It’s twerking week at McKinlay High. Sue’s horrified, so she and Will go through the motions – she fires him, he pleads the First Amendment (yes, really), he ultimately trades his constitutionally-guaranteed Right To Twerk for more compassionate treatment of Unique (yes, really) – but it feels tired. As does much of the rest of the episode: some fairly large topics, such as bullying, gender identity, infidelity, loss, and slut-shaming, are picked up, but generally just to be swiftly dropped again. Still, at least Dan Savage’s excellent It Gets Better project is promoted, so there’s that.
Perhaps it’s all a symptom of the show’s post-Finn grieving process, and this is explicitly referenced in the New York storyline, where Rachel (looking, poor thing, measurably thinner) and Kurt decide to do something radical to shake themselves out of their rut: tattoos and piercings ensue.
Nothing much in the music, either: Unique’s ‘If I Was A Boy’, and Rachel and Ioan Gruffudd’s ‘You Are Woman, I Am Man’ were the pick of a small and uninspired bunch, with Marley’s ‘Wrecking Ball’ and the cast’s ‘On Our Way’ just about OK, and Will’s falsetto-tastic ‘Blurred Lines’ a tiny bit disturbing.
The Big C has undoubtedly managed to rid itself of much of what made the last season, at times, so actively unpleasant. To start with this week, though, it looked as if what was left was melancholy and measured, but also a little boring, and I was wondering whether Cathy’s attempt to pimp her husband out to a dating group for cancer widows and widowers was going to become shrill and charmless, as Cathy’s schemes can often be. I’m still not very interested in Andrea or Sean; and while it seems reasonable for Adam to move on, given that the nice Christian girl he’s been saddlebacking (© Dan Savage) seems to be out of the picture, the apparent predictability of the storyline with his “geisha nerd” tutor had me rolling my eyes.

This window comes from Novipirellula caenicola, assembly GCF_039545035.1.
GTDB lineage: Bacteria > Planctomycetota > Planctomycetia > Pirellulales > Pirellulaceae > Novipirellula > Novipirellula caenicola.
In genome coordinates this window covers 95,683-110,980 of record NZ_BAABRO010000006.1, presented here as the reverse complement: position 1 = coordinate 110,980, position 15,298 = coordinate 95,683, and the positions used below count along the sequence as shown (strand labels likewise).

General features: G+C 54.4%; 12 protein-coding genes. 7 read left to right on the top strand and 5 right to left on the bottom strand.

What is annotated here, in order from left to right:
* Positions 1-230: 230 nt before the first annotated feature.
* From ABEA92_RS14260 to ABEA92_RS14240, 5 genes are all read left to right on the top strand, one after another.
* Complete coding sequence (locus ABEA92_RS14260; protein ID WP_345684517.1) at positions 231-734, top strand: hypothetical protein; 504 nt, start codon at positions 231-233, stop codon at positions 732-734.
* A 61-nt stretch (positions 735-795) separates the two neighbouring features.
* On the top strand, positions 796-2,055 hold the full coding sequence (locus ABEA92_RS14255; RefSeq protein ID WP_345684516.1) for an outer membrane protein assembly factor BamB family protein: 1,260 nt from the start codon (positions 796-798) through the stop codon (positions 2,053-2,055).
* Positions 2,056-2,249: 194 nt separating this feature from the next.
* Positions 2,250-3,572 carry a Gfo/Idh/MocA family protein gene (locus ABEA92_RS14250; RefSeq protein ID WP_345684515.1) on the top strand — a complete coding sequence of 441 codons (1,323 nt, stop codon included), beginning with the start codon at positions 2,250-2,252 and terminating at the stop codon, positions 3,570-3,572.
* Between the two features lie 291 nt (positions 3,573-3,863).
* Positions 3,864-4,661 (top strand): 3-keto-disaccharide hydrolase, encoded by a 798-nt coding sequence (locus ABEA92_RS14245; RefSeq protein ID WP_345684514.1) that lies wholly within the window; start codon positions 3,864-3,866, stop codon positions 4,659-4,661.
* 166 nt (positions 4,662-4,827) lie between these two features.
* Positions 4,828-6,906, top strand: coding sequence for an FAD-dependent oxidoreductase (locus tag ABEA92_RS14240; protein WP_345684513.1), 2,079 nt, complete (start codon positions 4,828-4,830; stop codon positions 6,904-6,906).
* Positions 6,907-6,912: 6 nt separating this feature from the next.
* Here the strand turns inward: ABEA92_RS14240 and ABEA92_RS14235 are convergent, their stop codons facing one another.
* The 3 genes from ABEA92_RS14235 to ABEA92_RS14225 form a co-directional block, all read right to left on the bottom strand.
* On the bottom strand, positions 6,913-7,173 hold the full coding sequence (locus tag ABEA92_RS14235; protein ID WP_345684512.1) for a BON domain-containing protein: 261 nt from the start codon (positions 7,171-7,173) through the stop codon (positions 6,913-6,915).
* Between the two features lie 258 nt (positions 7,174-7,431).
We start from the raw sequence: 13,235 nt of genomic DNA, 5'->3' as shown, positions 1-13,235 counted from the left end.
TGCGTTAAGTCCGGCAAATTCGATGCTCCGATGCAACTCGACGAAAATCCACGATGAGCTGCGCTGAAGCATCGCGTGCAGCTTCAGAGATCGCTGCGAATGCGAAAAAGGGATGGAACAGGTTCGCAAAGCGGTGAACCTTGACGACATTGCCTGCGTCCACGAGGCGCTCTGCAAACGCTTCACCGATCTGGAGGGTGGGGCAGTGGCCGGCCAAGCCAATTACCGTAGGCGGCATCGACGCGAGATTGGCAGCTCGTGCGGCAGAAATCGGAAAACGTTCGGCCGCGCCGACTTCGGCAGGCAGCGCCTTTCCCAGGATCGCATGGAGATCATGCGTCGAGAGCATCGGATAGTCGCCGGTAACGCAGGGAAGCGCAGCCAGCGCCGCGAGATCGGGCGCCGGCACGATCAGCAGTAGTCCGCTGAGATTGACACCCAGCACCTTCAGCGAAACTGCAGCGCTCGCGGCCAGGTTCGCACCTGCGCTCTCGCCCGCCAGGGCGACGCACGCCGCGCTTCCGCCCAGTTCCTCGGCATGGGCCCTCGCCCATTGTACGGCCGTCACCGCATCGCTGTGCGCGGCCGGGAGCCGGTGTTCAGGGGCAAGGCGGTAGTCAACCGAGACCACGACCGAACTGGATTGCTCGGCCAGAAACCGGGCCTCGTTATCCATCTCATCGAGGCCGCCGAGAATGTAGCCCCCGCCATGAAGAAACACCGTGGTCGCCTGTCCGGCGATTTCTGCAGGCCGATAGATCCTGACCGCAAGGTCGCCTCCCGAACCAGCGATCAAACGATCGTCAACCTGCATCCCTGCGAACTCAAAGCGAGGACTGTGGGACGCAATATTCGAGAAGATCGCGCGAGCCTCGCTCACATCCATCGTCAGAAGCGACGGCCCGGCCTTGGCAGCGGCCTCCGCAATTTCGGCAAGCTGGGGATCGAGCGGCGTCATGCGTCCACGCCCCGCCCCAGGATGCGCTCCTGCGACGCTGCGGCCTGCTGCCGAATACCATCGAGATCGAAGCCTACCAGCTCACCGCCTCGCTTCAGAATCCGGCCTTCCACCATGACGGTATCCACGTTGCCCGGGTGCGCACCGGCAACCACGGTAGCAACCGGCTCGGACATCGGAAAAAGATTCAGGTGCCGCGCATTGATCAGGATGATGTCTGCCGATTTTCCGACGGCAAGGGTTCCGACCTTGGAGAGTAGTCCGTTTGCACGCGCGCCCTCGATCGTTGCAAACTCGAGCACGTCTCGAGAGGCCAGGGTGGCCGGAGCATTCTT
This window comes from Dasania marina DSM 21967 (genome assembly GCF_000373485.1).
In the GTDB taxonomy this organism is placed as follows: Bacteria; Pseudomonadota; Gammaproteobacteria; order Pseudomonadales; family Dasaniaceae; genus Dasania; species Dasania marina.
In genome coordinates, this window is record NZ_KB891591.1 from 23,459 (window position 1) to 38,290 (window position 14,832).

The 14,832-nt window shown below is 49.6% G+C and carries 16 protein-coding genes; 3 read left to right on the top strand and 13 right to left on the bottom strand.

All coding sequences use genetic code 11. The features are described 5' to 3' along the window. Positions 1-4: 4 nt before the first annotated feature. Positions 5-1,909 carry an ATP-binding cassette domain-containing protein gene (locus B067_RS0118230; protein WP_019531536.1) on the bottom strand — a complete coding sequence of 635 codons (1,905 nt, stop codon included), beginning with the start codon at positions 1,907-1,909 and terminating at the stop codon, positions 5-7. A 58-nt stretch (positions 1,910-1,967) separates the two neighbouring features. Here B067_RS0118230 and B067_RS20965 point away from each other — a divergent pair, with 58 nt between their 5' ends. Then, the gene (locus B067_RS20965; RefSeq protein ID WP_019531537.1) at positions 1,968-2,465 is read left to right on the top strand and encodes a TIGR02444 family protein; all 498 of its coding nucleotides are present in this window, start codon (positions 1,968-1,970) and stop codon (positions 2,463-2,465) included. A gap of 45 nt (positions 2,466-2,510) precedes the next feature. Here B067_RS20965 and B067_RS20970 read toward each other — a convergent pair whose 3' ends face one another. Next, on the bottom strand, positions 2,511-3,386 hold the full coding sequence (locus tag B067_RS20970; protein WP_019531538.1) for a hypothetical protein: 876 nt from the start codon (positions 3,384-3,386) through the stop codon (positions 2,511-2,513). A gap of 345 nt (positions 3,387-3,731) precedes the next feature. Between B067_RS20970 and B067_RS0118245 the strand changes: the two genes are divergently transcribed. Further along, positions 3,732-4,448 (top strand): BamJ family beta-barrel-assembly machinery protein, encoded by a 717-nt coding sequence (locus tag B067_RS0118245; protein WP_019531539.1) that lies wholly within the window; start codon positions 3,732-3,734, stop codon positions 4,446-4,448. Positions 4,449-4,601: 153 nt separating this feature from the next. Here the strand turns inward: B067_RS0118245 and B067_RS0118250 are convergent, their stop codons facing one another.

But round about the time that Paul – still the least plausible inspirational speaker on God’s earth, I’d say, and it’s no coincidence that we’re not actually getting to see any more of his “Flip That Switch” schtick – is being interviewed for breakfast radio in Detroit, and suddenly realises what he’s about to lose, the episode shifts gear. His Cathy-inspired “date” is actually rather sweet, and Cathy’s own reaction to it unexpectedly touching. And, in large measure because Gabriel Basso brings a freshness and likeability to the role of Adam, his part of the episode played out rather nicely. I was moved and amused, and this was the best episode of The Big C for weeks.